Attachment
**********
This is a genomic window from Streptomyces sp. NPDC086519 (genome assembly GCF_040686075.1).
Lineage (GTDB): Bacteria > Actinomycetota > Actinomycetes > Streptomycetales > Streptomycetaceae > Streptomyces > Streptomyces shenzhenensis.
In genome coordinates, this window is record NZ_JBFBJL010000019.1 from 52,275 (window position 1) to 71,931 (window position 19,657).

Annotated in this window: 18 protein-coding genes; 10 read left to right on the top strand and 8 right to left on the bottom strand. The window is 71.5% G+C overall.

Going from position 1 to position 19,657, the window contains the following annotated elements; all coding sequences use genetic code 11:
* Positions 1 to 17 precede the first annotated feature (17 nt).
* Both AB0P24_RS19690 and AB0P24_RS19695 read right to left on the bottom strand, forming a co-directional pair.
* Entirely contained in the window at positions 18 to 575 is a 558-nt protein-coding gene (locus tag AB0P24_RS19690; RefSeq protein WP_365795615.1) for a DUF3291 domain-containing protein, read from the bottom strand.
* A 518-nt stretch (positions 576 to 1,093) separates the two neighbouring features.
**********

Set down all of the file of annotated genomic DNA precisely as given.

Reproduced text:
This is a genomic window from Streptomyces sp. NPDC086519 (genome assembly GCF_040686075.1).
Lineage (GTDB): Bacteria > Actinomycetota > Actinomycetes > Streptomycetales > Streptomycetaceae > Streptomyces > Streptomyces shenzhenensis.
In genome coordinates, this window is record NZ_JBFBJL010000019.1 from 52,275 (window position 1) to 71,931 (window position 19,657).

Annotated in this window: 18 protein-coding genes; 10 read left to right on the top strand and 8 right to left on the bottom strand. The window is 71.5% G+C overall.

Going from position 1 to position 19,657, the window contains the following annotated elements; all coding sequences use genetic code 11:
* Positions 1 to 17 precede the first annotated feature (17 nt).
* Both AB0P24_RS19690 and AB0P24_RS19695 read right to left on the bottom strand, forming a co-directional pair.
* Entirely contained in the window at positions 18 to 575 is a 558-nt protein-coding gene (locus tag AB0P24_RS19690; RefSeq protein WP_365795615.1) for a DUF3291 domain-containing protein, read from the bottom strand.
* A 518-nt stretch (positions 576 to 1,093) separates the two neighbouring features.